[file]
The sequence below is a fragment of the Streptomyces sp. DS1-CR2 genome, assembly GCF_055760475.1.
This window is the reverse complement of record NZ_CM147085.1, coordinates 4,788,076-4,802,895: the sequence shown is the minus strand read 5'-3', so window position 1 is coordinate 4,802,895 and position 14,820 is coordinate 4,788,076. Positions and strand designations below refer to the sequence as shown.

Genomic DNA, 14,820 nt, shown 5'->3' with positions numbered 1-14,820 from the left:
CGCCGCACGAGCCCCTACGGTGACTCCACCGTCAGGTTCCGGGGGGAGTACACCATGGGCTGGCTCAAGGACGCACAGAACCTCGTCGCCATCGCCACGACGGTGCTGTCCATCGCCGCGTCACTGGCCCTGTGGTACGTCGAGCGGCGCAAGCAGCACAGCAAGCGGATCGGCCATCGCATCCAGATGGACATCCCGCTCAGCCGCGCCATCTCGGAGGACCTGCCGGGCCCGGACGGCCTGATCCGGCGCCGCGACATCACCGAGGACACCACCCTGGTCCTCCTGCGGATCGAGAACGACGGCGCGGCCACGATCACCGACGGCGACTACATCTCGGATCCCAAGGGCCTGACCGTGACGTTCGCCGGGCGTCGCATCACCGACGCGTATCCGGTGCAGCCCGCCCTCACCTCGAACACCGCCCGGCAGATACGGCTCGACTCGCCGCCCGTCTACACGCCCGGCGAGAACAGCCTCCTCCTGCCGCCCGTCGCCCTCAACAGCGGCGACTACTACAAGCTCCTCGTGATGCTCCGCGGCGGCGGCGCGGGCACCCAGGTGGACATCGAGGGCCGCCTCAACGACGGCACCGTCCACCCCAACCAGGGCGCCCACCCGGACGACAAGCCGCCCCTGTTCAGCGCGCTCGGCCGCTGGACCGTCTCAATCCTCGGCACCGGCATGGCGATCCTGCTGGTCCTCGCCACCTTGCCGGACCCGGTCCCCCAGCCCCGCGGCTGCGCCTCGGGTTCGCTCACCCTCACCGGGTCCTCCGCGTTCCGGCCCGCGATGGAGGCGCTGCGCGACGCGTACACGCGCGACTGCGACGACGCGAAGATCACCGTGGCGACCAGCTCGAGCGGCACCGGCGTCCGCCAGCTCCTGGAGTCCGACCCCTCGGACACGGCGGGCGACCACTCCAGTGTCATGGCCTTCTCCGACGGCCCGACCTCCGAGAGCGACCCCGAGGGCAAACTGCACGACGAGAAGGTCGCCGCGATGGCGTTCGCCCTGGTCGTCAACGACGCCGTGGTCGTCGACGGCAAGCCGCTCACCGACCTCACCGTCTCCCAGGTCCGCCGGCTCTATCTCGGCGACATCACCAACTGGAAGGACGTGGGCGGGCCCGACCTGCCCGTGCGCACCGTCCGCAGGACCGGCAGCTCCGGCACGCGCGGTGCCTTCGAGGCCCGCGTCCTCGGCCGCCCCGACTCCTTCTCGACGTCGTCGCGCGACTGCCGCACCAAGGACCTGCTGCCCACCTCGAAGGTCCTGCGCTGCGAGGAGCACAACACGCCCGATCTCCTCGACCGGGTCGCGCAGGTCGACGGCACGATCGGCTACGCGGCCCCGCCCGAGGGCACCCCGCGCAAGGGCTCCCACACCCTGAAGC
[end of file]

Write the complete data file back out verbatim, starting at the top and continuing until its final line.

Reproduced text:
The sequence below is a fragment of the Streptomyces sp. DS1-CR2 genome, assembly GCF_055760475.1.
This window is the reverse complement of record NZ_CM147085.1, coordinates 4,788,076-4,802,895: the sequence shown is the minus strand read 5'-3', so window position 1 is coordinate 4,802,895 and position 14,820 is coordinate 4,788,076. Positions and strand designations below refer to the sequence as shown.

Genomic DNA, 14,820 nt, shown 5'->3' with positions numbered 1-14,820 from the left:
CGCCGCACGAGCCCCTACGGTGACTCCACCGTCAGGTTCCGGGGGGAGTACACCATGGGCTGGCTCAAGGACGCACAGAACCTCGTCGCCATCGCCACGACGGTGCTGTCCATCGCCGCGTCACTGGCCCTGTGGTACGTCGAGCGGCGCAAGCAGCACAGCAAGCGGATCGGCCATCGCATCCAGATGGACATCCCGCTCAGCCGCGCCATCTCGGAGGACCTGCCGGGCCCGGACGGCCTGATCCGGCGCCGCGACATCACCGAGGACACCACCCTGGTCCTCCTGCGGATCGAGAACGACGGCGCGGCCACGATCACCGACGGCGACTACATCTCGGATCCCAAGGGCCTGACCGTGACGTTCGCCGGGCGTCGCATCACCGACGCGTATCCGGTGCAGCCCGCCCTCACCTCGAACACCGCCCGGCAGATACGGCTCGACTCGCCGCCCGTCTACACGCCCGGCGAGAACAGCCTCCTCCTGCCGCCCGTCGCCCTCAACAGCGGCGACTACTACAAGCTCCTCGTGATGCTCCGCGGCGGCGGCGCGGGCACCCAGGTGGACATCGAGGGCCGCCTCAACGACGGCACCGTCCACCCCAACCAGGGCGCCCACCCGGACGACAAGCCGCCCCTGTTCAGCGCGCTCGGCCGCTGGACCGTCTCAATCCTCGGCACCGGCATGGCGATCCTGCTGGTCCTCGCCACCTTGCCGGACCCGGTCCCCCAGCCCCGCGGCTGCGCCTCGGGTTCGCTCACCCTCACCGGGTCCTCCGCGTTCCGGCCCGCGATGGAGGCGCTGCGCGACGCGTACACGCGCGACTGCGACGACGCGAAGATCACCGTGGCGACCAGCTCGAGCGGCACCGGCGTCCGCCAGCTCCTGGAGTCCGACCCCTCGGACACGGCGGGCGACCACTCCAGTGTCATGGCCTTCTCCGACGGCCCGACCTCCGAGAGCGACCCCGAGGGCAAACTGCACGACGAGAAGGTCGCCGCGATGGCGTTCGCCCTGGTCGTCAACGACGCCGTGGTCGTCGACGGCAAGCCGCTCACCGACCTCACCGTCTCCCAGGTCCGCCGGCTCTATCTCGGCGACATCACCAACTGGAAGGACGTGGGCGGGCCCGACCTGCCCGTGCGCACCGTCCGCAGGACCGGCAGCTCCGGCACGCGCGGTGCCTTCGAGGCCCGCGTCCTCGGCCGCCCCGACTCCTTCTCGACGTCGTCGCGCGACTGCCGCACCAAGGACCTGCTGCCCACCTCGAAGGTCCTGCGCTGCGAGGAGCACAACACGCCCGATCTCCTCGACCGGGTCGCGCAGGTCGACGGCACGATCGGCTACGCGGCCCCGCCCGAGGGCACCCCGCGCAAGGGCTCCCACACCCTGAAGC